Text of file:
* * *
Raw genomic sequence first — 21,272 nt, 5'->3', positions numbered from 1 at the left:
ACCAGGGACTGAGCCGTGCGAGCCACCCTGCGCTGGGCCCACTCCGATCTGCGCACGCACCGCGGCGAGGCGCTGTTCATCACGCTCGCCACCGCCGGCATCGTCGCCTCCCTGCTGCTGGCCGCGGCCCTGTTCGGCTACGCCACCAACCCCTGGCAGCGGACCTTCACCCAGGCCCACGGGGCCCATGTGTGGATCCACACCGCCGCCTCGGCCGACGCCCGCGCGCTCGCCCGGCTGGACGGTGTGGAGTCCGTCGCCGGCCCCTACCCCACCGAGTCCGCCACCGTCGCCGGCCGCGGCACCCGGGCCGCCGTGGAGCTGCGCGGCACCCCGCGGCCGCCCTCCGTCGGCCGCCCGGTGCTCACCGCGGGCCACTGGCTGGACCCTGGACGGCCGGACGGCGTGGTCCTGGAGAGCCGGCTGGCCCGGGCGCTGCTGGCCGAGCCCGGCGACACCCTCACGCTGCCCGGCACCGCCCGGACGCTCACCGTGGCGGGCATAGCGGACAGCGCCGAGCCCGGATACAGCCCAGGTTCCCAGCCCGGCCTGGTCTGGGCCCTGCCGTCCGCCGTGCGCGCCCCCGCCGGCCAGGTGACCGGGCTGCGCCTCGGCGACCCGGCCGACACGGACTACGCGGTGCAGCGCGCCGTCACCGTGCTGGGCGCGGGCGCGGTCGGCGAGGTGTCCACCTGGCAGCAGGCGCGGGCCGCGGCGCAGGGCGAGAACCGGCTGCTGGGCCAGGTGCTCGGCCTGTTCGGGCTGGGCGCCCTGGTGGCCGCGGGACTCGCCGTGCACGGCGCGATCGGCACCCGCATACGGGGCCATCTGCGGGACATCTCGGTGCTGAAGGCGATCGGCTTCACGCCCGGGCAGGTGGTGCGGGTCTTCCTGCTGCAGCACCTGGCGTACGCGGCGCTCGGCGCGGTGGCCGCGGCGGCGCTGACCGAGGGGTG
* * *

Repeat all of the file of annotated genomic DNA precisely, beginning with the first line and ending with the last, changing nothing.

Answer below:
Raw genomic sequence first — 21,272 nt, 5'->3', positions numbered from 1 at the left:
ACCAGGGACTGAGCCGTGCGAGCCACCCTGCGCTGGGCCCACTCCGATCTGCGCACGCACCGCGGCGAGGCGCTGTTCATCACGCTCGCCACCGCCGGCATCGTCGCCTCCCTGCTGCTGGCCGCGGCCCTGTTCGGCTACGCCACCAACCCCTGGCAGCGGACCTTCACCCAGGCCCACGGGGCCCATGTGTGGATCCACACCGCCGCCTCGGCCGACGCCCGCGCGCTCGCCCGGCTGGACGGTGTGGAGTCCGTCGCCGGCCCCTACCCCACCGAGTCCGCCACCGTCGCCGGCCGCGGCACCCGGGCCGCCGTGGAGCTGCGCGGCACCCCGCGGCCGCCCTCCGTCGGCCGCCCGGTGCTCACCGCGGGCCACTGGCTGGACCCTGGACGGCCGGACGGCGTGGTCCTGGAGAGCCGGCTGGCCCGGGCGCTGCTGGCCGAGCCCGGCGACACCCTCACGCTGCCCGGCACCGCCCGGACGCTCACCGTGGCGGGCATAGCGGACAGCGCCGAGCCCGGATACAGCCCAGGTTCCCAGCCCGGCCTGGTCTGGGCCCTGCCGTCCGCCGTGCGCGCCCCCGCCGGCCAGGTGACCGGGCTGCGCCTCGGCGACCCGGCCGACACGGACTACGCGGTGCAGCGCGCCGTCACCGTGCTGGGCGCGGGCGCGGTCGGCGAGGTGTCCACCTGGCAGCAGGCGCGGGCCGCGGCGCAGGGCGAGAACCGGCTGCTGGGCCAGGTGCTCGGCCTGTTCGGGCTGGGCGCCCTGGTGGCCGCGGGACTCGCCGTGCACGGCGCGATCGGCACCCGCATACGGGGCCATCTGCGGGACATCTCGGTGCTGAAGGCGATCGGCTTCACGCCCGGGCAGGTGGTGCGGGTCTTCCTGCTGCAGCACCTGGCGTACGCGGCGCTCGGCGCGGTGGCCGCGGCGGCGCTGACCGAGGGGTG